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My code is

   $start_time= time();
   echo "<BR><BR>";
   echo "start: ".date("G:i:s",$start_time);echo "<BR>";
   echo "now: ".date("G:i:s",time());echo "<BR>";
   echo "difference: ".date("G:i:s",time()-$start_time);echo "<BR>";

   echo "<BR><BR>";
   echo time()-$start_time;
   echo "<BR><BR>";

and the output is

start: 12:03:41
now: 12:06:04
difference: 10:02:23


Any idea why number of hours is not 0?

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up vote 1 down vote accepted

Have you tried explicitly setting a time zone for you script?

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Could you explain why this helped? :-) – Radek Nov 11 '11 at 1:56
I don't know for sure but my guess is that date() converts to localtime and time() is returning the time in UTC - the PHP docs aren't clear on what is going on. – Adrian Cornish Nov 11 '11 at 2:10

I think you should use unix timestamp when calculating date differences.

See below

$start_time= date("U", time());
sleep(5); //stops execution for 5 seconds
$endtime = date("U",time());
echo date("G:i:s",$endtime - $start_time); //Outputs 0:00:05

or something like this for actual date / time differences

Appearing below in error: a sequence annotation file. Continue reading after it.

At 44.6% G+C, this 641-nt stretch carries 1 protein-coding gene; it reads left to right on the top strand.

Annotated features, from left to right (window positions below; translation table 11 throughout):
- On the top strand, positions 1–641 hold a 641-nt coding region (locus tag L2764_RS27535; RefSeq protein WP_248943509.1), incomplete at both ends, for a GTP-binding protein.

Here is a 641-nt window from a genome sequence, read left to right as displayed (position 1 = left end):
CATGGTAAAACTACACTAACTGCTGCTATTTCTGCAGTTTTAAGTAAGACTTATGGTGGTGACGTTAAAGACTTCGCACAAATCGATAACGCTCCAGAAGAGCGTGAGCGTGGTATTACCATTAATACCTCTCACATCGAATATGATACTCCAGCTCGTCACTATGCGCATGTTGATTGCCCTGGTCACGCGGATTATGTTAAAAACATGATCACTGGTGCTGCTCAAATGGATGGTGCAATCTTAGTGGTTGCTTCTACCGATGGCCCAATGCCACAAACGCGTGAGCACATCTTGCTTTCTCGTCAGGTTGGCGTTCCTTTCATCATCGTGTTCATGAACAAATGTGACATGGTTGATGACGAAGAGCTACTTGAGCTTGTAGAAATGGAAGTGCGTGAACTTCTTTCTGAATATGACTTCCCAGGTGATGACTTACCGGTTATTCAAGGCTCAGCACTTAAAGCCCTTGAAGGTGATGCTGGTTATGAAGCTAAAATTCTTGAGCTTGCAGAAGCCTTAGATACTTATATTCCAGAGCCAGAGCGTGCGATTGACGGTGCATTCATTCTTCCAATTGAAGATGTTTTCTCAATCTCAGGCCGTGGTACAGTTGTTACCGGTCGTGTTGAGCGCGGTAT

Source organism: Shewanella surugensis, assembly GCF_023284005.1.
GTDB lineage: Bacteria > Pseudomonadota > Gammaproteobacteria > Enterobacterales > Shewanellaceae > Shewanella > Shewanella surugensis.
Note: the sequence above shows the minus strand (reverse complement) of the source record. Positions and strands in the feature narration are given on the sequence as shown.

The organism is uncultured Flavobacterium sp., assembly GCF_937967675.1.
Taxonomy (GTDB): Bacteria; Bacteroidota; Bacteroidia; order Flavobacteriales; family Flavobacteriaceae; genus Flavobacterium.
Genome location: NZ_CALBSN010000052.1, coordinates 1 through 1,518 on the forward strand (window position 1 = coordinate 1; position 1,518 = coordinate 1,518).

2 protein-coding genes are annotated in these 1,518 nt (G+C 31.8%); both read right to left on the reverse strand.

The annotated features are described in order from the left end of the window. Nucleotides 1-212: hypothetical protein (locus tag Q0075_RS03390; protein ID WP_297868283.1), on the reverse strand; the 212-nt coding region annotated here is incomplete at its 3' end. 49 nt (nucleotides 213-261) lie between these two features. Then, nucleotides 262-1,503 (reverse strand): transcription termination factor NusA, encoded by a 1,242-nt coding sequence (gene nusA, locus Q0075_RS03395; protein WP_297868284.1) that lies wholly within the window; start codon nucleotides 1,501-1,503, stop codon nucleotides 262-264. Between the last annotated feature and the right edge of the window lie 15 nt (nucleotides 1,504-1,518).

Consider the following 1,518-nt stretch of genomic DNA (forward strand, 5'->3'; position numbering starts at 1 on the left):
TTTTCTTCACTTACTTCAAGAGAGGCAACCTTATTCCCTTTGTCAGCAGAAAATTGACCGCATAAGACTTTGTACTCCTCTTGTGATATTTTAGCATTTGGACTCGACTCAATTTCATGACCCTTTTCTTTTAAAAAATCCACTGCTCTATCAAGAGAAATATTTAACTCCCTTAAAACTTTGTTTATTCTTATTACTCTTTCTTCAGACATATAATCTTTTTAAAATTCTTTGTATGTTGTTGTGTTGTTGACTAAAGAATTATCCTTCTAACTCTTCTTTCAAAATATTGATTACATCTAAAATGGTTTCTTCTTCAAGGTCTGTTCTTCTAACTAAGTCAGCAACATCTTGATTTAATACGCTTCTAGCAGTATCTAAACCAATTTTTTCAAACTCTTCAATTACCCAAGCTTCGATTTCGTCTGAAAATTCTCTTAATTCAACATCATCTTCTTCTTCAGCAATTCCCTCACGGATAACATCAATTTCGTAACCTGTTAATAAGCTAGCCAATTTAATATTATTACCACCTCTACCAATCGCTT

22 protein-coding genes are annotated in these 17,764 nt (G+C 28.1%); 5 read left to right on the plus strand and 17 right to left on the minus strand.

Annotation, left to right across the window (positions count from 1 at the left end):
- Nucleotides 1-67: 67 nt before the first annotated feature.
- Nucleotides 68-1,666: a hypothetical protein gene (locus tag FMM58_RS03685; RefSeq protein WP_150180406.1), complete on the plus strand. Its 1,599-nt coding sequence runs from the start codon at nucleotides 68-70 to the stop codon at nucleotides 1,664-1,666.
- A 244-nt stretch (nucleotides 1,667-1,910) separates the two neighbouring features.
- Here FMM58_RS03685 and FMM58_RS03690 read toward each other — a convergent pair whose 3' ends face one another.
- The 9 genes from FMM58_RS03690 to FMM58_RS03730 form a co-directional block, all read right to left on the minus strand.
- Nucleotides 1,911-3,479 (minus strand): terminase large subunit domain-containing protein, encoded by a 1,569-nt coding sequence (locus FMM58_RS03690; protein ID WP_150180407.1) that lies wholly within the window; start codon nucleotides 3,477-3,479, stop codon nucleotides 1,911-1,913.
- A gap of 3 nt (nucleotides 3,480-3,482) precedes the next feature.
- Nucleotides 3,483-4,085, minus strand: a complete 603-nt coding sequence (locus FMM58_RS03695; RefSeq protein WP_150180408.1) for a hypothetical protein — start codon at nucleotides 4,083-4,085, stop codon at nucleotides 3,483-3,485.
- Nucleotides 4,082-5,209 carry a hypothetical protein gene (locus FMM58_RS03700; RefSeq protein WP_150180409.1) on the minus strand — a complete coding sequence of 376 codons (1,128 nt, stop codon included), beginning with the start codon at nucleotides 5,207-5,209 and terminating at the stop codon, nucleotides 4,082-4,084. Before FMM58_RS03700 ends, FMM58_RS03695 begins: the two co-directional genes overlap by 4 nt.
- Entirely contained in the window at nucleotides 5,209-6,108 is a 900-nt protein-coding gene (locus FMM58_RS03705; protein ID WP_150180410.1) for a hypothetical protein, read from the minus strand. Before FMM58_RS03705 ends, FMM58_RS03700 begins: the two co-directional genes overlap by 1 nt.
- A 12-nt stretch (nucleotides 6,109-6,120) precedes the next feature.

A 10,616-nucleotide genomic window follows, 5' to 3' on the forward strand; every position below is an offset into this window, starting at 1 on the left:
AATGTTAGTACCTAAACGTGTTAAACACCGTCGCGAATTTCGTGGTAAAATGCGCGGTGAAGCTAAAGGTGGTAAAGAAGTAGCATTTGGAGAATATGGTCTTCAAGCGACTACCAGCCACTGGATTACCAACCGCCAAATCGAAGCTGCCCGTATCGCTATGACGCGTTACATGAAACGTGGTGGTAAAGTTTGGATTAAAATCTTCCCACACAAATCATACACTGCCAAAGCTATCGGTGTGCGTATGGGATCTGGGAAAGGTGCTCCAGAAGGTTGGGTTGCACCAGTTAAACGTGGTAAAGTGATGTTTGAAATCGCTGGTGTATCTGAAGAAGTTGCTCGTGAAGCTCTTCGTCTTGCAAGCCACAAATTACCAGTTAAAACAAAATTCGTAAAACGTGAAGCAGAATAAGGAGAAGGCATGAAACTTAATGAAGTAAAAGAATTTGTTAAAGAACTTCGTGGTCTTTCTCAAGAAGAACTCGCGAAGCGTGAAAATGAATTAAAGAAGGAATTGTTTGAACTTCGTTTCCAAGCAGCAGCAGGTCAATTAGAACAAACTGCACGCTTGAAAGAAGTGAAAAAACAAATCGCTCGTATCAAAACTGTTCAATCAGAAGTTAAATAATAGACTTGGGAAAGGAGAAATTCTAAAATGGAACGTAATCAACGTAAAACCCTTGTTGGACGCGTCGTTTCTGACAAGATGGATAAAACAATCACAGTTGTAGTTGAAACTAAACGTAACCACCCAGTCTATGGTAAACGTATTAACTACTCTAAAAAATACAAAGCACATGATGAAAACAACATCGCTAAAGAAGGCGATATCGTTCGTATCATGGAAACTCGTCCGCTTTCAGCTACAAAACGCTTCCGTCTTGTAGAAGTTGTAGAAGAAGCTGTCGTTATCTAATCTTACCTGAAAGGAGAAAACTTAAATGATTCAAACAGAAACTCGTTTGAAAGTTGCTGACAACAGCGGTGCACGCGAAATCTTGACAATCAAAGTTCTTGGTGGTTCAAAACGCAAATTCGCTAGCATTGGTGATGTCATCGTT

$start_time= date("U", strtotime("11/11/11 12:53"));
 $endtime = date("U",strtotime("11/11/11 12:59"));
 echo date("G:i:s",$endtime - $start_time);

Outputs 0:06:00 6 minutes

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Even your code gives me 10:00:05 – Radek Nov 11 '11 at 1:46
@Radek – Mob Nov 11 '11 at 2:05
Maybe it doesn't work for me because of different time zone? The fix for me was adding date_default_timezone_set('UTC'); to my current code. – Radek Nov 11 '11 at 2:45

Difference should just be time() - $start_time to give the number of seconds it takes to run the script. If you pass it to date, then it will give the date 143 seconds after the Unix Epoch. Make the date format 'Y/m/d G:i:s' to see exactly what's going on there.

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